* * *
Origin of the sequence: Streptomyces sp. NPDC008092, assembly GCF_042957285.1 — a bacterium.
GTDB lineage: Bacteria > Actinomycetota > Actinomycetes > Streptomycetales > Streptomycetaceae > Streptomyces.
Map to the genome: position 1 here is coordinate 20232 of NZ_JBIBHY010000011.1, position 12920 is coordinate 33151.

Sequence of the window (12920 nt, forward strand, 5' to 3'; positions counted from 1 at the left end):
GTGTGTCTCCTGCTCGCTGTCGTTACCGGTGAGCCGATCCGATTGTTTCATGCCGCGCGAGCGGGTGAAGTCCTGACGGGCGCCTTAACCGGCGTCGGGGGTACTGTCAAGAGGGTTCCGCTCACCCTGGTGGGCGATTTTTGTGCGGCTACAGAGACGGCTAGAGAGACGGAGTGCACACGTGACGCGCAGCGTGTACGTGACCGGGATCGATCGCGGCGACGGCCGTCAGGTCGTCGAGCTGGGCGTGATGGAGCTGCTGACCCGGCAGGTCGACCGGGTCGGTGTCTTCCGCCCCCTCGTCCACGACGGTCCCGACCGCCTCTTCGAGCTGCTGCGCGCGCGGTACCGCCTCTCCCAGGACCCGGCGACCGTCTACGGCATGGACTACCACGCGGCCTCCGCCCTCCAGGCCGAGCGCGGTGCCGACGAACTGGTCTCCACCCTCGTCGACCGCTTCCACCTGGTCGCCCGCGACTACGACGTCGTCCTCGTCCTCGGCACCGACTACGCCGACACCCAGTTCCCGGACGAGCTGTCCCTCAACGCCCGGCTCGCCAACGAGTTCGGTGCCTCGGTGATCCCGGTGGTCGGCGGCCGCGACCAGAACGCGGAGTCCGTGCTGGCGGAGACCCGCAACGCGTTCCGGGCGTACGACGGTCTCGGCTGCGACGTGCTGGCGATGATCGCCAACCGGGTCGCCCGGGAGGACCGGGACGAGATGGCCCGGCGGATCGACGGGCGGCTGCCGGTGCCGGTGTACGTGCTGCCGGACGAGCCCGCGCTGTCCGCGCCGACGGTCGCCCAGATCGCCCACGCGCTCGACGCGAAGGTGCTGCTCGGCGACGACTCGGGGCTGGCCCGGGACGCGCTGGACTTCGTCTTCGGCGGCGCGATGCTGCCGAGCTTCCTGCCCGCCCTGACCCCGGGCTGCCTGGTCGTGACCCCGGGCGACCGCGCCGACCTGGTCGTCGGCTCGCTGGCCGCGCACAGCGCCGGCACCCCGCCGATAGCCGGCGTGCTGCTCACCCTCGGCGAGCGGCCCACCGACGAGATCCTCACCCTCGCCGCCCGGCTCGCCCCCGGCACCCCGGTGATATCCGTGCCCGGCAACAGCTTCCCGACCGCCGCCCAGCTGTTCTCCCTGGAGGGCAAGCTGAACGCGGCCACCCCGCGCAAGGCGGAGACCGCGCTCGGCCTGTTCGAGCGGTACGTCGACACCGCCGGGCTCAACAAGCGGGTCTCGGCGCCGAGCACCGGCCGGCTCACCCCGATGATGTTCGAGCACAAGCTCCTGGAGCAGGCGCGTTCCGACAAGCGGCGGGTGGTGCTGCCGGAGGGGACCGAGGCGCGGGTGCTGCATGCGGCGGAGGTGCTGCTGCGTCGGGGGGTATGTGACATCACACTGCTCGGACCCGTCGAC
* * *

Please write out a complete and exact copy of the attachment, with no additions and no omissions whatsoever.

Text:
Origin of the sequence: Streptomyces sp. NPDC008092, assembly GCF_042957285.1 — a bacterium.
GTDB lineage: Bacteria > Actinomycetota > Actinomycetes > Streptomycetales > Streptomycetaceae > Streptomyces.
Map to the genome: position 1 here is coordinate 20232 of NZ_JBIBHY010000011.1, position 12920 is coordinate 33151.

Sequence of the window (12920 nt, forward strand, 5' to 3'; positions counted from 1 at the left end):
GTGTGTCTCCTGCTCGCTGTCGTTACCGGTGAGCCGATCCGATTGTTTCATGCCGCGCGAGCGGGTGAAGTCCTGACGGGCGCCTTAACCGGCGTCGGGGGTACTGTCAAGAGGGTTCCGCTCACCCTGGTGGGCGATTTTTGTGCGGCTACAGAGACGGCTAGAGAGACGGAGTGCACACGTGACGCGCAGCGTGTACGTGACCGGGATCGATCGCGGCGACGGCCGTCAGGTCGTCGAGCTGGGCGTGATGGAGCTGCTGACCCGGCAGGTCGACCGGGTCGGTGTCTTCCGCCCCCTCGTCCACGACGGTCCCGACCGCCTCTTCGAGCTGCTGCGCGCGCGGTACCGCCTCTCCCAGGACCCGGCGACCGTCTACGGCATGGACTACCACGCGGCCTCCGCCCTCCAGGCCGAGCGCGGTGCCGACGAACTGGTCTCCACCCTCGTCGACCGCTTCCACCTGGTCGCCCGCGACTACGACGTCGTCCTCGTCCTCGGCACCGACTACGCCGACACCCAGTTCCCGGACGAGCTGTCCCTCAACGCCCGGCTCGCCAACGAGTTCGGTGCCTCGGTGATCCCGGTGGTCGGCGGCCGCGACCAGAACGCGGAGTCCGTGCTGGCGGAGACCCGCAACGCGTTCCGGGCGTACGACGGTCTCGGCTGCGACGTGCTGGCGATGATCGCCAACCGGGTCGCCCGGGAGGACCGGGACGAGATGGCCCGGCGGATCGACGGGCGGCTGCCGGTGCCGGTGTACGTGCTGCCGGACGAGCCCGCGCTGTCCGCGCCGACGGTCGCCCAGATCGCCCACGCGCTCGACGCGAAGGTGCTGCTCGGCGACGACTCGGGGCTGGCCCGGGACGCGCTGGACTTCGTCTTCGGCGGCGCGATGCTGCCGAGCTTCCTGCCCGCCCTGACCCCGGGCTGCCTGGTCGTGACCCCGGGCGACCGCGCCGACCTGGTCGTCGGCTCGCTGGCCGCGCACAGCGCCGGCACCCCGCCGATAGCCGGCGTGCTGCTCACCCTCGGCGAGCGGCCCACCGACGAGATCCTCACCCTCGCCGCCCGGCTCGCCCCCGGCACCCCGGTGATATCCGTGCCCGGCAACAGCTTCCCGACCGCCGCCCAGCTGTTCTCCCTGGAGGGCAAGCTGAACGCGGCCACCCCGCGCAAGGCGGAGACCGCGCTCGGCCTGTTCGAGCGGTACGTCGACACCGCCGGGCTCAACAAGCGGGTCTCGGCGCCGAGCACCGGCCGGCTCACCCCGATGATGTTCGAGCACAAGCTCCTGGAGCAGGCGCGTTCCGACAAGCGGCGGGTGGTGCTGCCGGAGGGGACCGAGGCGCGGGTGCTGCATGCGGCGGAGGTGCTGCTGCGTCGGGGGGTATGTGACATCACACTGCTCGGACCCGTCGAC